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|README.md||2 months ago|
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Experiments in audio-visual transmissions (tags: narrowcasting, microfm, microtv, radio, PAL, sstv)
Based on Tetsuo Kogawa's simplest tv transmitter https://anarchy.translocal.jp/microtv/howtotvtx.html PDF: https://anarchy.translocal.jp/microtv/simplestTVtx03.pdf Annotated PDF: https://git.vvvvvvaria.org/then/tvaria/src/branch/master/notes-on-kogawa-simplest-tv-tx.gif
This is probably illegal in your counrty. Don't build this. What can you transmit with license:
You have a HAM radio license and call sign (legally usable section of the band (6meter, 50MHz)) > TV signal's bandwidth is too high to be legally transmitted (4.5MHz). Only sstv is allowed on carrier: 50.510 MHz, with Bandwidth of: 1.2000Mhz (Our signal is 4.5Mhz....)
4 ingredients: Frequency, Bandwidth, Transmit Power, Mode
- "Beperkte machtiging alleen voor de 40-m-, 20-m-, 10-m-, 2-m- en 70-cm-band met een maximum zendvermogen van 25 Watt. (https://www.ham-radio.nl/wp-content/uploads/2017/02/BANDPLAN-AMATEUR.pdf)"
- 144.500 - 144.800 MHz > all modes, 25 Watt, ...but yes..800KHz bandwidth, our signal is 4.5MHz (2 meter band)
- 434.000 - 435.000 MHz > experiments, atv, 25 Watt, 1Mhz bandwidth...image: AM modulated, soundFM modulated (https://www.pd3rfr.nl/modes/atv-amateur-televisie) (70 cm band)
Instead of saying 144.500 MHz, these amateur bands are often refered to in meters rather than frequencies. These are the literal wavelenghts of the signal. The 'meter' bands are calculated by speed of light in a vacuum 300 million meters per second divided by frequency in million Hertz/sec (so 300/50Mhz=6 = 'the 6 meter band' )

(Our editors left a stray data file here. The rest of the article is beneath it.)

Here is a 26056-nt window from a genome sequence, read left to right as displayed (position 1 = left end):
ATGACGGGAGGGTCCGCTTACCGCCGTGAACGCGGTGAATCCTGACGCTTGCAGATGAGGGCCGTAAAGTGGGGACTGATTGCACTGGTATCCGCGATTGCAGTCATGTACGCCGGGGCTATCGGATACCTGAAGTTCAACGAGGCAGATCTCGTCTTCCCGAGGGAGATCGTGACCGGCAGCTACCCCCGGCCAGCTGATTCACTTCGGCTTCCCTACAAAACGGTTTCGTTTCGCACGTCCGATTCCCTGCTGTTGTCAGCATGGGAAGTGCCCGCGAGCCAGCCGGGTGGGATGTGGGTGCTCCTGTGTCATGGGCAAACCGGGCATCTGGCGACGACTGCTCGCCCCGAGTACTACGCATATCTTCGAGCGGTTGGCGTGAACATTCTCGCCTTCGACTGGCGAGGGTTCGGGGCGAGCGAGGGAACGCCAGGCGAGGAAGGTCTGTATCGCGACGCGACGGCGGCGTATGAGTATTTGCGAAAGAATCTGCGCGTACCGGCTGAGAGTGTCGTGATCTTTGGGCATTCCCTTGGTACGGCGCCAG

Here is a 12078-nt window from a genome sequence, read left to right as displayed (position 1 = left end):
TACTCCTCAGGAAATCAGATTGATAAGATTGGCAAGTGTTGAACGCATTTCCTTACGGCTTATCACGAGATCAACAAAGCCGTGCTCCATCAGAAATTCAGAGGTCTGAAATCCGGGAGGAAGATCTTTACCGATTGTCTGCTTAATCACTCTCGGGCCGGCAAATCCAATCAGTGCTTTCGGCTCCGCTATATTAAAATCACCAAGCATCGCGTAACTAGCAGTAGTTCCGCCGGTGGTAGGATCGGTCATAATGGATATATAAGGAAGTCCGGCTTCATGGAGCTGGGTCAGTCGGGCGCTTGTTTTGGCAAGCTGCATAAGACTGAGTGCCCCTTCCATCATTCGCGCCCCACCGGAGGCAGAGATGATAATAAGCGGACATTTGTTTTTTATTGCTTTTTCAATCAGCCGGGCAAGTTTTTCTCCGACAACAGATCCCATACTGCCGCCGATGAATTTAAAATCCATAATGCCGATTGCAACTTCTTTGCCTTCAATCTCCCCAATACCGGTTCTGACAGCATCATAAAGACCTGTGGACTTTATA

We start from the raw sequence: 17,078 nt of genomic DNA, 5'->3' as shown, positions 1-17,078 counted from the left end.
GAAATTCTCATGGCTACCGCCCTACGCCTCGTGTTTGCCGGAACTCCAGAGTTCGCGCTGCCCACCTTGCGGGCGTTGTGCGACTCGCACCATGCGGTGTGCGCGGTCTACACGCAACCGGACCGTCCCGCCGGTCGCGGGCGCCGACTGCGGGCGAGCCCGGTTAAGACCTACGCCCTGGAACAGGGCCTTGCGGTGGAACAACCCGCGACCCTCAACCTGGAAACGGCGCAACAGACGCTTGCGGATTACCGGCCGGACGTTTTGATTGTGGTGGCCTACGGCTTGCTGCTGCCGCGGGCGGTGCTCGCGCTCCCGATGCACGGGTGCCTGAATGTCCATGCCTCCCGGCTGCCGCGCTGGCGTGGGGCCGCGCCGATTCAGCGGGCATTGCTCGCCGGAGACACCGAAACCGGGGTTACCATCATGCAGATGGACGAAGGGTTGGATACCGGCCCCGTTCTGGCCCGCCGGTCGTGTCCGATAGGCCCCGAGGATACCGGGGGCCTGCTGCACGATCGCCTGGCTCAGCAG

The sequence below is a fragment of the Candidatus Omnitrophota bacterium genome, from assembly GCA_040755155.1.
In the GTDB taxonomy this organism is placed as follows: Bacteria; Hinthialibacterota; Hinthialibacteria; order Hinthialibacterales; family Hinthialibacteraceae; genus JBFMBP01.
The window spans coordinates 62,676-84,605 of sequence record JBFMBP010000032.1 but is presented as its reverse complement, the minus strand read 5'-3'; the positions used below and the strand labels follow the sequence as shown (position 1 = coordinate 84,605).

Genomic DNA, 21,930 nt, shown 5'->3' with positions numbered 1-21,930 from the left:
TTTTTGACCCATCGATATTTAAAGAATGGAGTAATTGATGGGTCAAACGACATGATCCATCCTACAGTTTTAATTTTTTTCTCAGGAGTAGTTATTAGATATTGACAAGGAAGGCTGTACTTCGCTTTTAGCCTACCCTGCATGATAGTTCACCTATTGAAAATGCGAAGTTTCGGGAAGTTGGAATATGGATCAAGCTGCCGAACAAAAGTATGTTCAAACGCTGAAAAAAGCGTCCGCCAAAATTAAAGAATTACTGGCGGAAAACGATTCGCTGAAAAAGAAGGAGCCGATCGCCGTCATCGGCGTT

Diagram of the setup
[TV] ....(air)..... [TRANSMITTER]---(RCA CABLE)---[RPI]---(INTERNET*)
- Side Cutters
- 5mm drill
- Soldering Iron
- Small set of screwdrivers for tuning (plastic prefered)
- Utility knife
- Super Glue Handy to have:
- Vernier Calipers
- Tweezers (to place components and not burn your fingers)
- Electrical tape to isolate the variable resistor from the ground plane
- Transitor - Kogawas japanese transitors are from the 1970's and unobtainable, but you can use practically any general purpose NPN transistor: BC547b, BC548b, 2N3904 just take notice of the pins and orientation. link: https://octopart.com/bc547b-on+semiconductor-354110?r=sp
- 2x Variable Capacitors - Instead of 10PF, we used the 50PF Murata TZ03Z500F169B00 Trimmer Cap link: https://octopart.com/tz03z500f169b00-murata-221555
- 2x Ceramic capacitor 0.01uF / 10nF / 103 link: https://octopart.com/mc0805y103m500a2.54mm-multicomp-9374526?r=sp
- 1x Electrolytic capacitor 100uF link: https://octopart.com/eca2ahg101-panasonic-3656268?r=sp
- 1x 1k / 1000R / 102 Trimmer Potentiometer link: https://octopart.com/pt6kh102a2020-piher-13709261?r=sp
- 1x 10K Ohm THT resistor: https://octopart.com/lr1f10k-te+connectivity-16077782?r=sp
- 1x 27K Ohm THT resistor: https://octopart.com/lr1f27k-te+connectivity-16077846?r=sp
- DIY: 1x Coil: 7 turns, 0.7mm magnet wire/transformer wire (width 6.8mm), see below.
- 9 Volt Battery
- 9 Volt Battery Clip: https://octopart.com/233-keystone-20415?r=sp
- 60x40mm copper clad fr4: http://www.fortex.co.uk/product/fr4-uncoated-single-sided-copper-clad-pcb-laminate/
Complete Bill of Material: https://octopart.com/bom-tool/QOJ00mDh 10 parts, total costs: $1.49 excluding the battery and tools needed.
Use a 5mm drill bit to wind your coil around. (coil = 7 tight turns of 0.7mm (measured 0.6mm) around a 5mm drill bit, after winding TIGHT, spread the coil out to be around 6.7mm/7mm in lenght, coild-end to coil end...).
- Anything putting out a 4MHz PAL (or NTSC?) signal: game consoles (NES), VCRS, Video Title Generators..or:
- Raspberry Pi 1 B (fcc id: 2ABCB-RPI21), the first raspbberry pi board (2011-2012) has fullsize composite out (RCA) plug, with correct polarity...
- Raspberry Pi 3b v2. It has composite out through the minijack trrs connector. NOTE: the ground and + are inverted on this plug... (so centerpin on yellow plug is ground and sleeve is your signal). This also affects the sound output on the trrs...great job rpi!
Tuning the transmitter
Roughly 6 variables:
- Input Voltage
- Antenna (Type+ Size)
- Coil (Material, diameter, length, wire gauge)